What is OperatingSystemManager?
Operating System Manager (OSM) is an open source project by Kubermatic, it is responsible for creating and managing the required configurations for worker nodes in a Kubernetes cluster. It decouples operating system configurations into dedicated and isolable resources for better modularity and maintainability.
These isolated and extensible resources allow a high degree of customization which allows users to modify the worker node configurations to suit their use cases. This is useful for hybrid, edge, and air-gapped environments.
Configurations for worker nodes comprise of set of scripts used to prepare the node, install packages, configure networking, storage etc. These configurations prepare the nodes for running
Machine-Controller is used to manage the worker nodes in KubeOne clusters. It depends on user-data plugins to generate the required configurations for worker nodes. Each operating system requires its own user-data plugin. These configs are then injected into the worker nodes using provisioning utilities such as cloud-init or ignition. Eventually the nodes are bootstrapped to become a part of a kubernetes cluster.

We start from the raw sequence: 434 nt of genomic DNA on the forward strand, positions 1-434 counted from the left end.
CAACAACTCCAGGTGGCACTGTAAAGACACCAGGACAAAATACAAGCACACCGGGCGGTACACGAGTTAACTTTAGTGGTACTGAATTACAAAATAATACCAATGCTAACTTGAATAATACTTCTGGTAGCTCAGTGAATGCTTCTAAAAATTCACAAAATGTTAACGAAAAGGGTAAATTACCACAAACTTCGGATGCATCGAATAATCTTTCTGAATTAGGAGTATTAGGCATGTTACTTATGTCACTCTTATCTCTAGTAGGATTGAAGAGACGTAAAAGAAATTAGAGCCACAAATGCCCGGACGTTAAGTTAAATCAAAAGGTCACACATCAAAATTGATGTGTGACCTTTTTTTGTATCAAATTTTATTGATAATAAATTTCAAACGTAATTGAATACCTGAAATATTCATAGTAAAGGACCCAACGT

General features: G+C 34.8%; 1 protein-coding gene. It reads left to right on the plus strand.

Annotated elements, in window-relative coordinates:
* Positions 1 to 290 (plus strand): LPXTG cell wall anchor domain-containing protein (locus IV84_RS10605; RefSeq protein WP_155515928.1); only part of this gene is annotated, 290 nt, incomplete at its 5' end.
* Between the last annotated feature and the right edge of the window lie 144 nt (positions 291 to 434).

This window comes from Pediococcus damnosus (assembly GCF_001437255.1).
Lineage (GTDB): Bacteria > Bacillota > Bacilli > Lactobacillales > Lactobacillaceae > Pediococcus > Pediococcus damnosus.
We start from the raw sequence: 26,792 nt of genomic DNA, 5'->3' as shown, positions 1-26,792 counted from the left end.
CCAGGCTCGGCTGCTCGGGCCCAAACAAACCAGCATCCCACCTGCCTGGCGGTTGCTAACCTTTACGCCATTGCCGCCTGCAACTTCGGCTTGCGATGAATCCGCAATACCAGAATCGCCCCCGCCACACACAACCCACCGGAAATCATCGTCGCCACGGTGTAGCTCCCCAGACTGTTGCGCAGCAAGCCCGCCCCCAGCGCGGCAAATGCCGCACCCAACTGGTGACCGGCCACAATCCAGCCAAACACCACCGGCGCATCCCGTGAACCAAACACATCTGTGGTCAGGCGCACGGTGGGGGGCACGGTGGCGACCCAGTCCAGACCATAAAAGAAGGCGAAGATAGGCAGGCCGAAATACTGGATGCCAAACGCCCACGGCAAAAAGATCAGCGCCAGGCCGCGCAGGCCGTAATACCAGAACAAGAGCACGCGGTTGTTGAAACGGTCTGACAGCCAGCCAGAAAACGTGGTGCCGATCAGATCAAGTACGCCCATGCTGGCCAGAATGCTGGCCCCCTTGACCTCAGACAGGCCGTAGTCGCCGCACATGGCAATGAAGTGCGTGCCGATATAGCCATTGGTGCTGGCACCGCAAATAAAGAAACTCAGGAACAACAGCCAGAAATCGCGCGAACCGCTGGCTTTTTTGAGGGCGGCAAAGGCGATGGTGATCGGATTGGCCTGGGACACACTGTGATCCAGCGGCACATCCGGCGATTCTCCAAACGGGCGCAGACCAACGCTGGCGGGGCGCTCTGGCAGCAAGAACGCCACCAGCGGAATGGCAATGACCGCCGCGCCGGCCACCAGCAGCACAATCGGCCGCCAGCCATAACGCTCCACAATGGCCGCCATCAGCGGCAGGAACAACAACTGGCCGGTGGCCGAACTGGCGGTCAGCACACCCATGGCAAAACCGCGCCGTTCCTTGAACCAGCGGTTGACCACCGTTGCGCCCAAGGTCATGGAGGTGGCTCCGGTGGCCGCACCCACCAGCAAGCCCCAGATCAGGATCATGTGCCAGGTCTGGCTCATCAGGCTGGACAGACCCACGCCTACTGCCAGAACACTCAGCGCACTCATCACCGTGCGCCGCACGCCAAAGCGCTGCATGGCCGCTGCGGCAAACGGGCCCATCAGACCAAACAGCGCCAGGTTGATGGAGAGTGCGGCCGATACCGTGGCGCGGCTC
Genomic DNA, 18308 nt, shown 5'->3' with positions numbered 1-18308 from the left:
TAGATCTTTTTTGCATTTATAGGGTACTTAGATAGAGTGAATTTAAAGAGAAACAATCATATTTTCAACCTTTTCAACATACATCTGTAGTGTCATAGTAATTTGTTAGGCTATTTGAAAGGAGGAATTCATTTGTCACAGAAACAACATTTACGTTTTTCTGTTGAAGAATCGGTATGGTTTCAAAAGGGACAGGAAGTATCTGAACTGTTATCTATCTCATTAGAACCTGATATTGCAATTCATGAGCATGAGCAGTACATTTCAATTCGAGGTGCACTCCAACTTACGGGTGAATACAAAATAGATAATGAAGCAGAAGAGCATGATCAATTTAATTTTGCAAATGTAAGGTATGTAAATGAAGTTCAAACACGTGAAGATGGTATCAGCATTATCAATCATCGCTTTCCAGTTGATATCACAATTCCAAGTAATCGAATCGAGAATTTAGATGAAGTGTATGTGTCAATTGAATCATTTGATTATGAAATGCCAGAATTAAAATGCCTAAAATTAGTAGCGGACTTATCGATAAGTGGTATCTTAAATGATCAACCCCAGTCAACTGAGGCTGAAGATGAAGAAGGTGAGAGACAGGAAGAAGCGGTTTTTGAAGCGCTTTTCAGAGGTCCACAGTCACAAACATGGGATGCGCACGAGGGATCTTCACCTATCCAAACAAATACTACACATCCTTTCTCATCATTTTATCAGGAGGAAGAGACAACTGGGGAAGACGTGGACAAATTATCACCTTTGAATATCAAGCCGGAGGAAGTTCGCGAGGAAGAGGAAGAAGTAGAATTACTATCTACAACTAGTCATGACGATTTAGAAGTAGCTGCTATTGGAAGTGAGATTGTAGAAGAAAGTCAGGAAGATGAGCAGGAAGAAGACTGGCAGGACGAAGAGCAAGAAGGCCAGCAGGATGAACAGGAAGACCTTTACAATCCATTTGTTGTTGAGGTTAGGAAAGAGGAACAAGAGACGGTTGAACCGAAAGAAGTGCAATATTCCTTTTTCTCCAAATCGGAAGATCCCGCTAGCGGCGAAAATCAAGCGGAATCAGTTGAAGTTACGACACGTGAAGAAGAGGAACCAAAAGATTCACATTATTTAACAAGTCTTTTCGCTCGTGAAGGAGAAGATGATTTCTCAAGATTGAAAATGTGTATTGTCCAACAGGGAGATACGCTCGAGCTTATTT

This has been the norm till machine-controller v1.54.0 and it works as expected. Although over time, it has been observed that this workflow has certain limitations.
Machine Controller Limitations
- Machine Controller expects ALL the supported user-data plugins to exist and be ready. User might only be interested in a subset of the available operating systems. For example, user might only want to work with
- The user-data plugins have templates defined in-code. Which is not ideal since code changes are required to update those templates. Then those code changes need to become a part of the subsequent releases for machine-controller and KubeOne. So we need a complete release cycle to ship those changes to customers.
- Managing configs for multiple cloud providers, OS flavors and OS versions, adds a lot of complexity and redundancy in machine-controller.
- Since the templates are defined in-code, there is no way for an end user to customize them to suit their use-cases.
- Each cloud provider sets some sort of limits for the size of
user-data, machine won’t be created in case of non-compliance. For example, at the time of writing this, AWS has set a hard limit of 16KB.
- Better support for air-gapped environments is required.
Operating System Manager was created to overcome these limitations.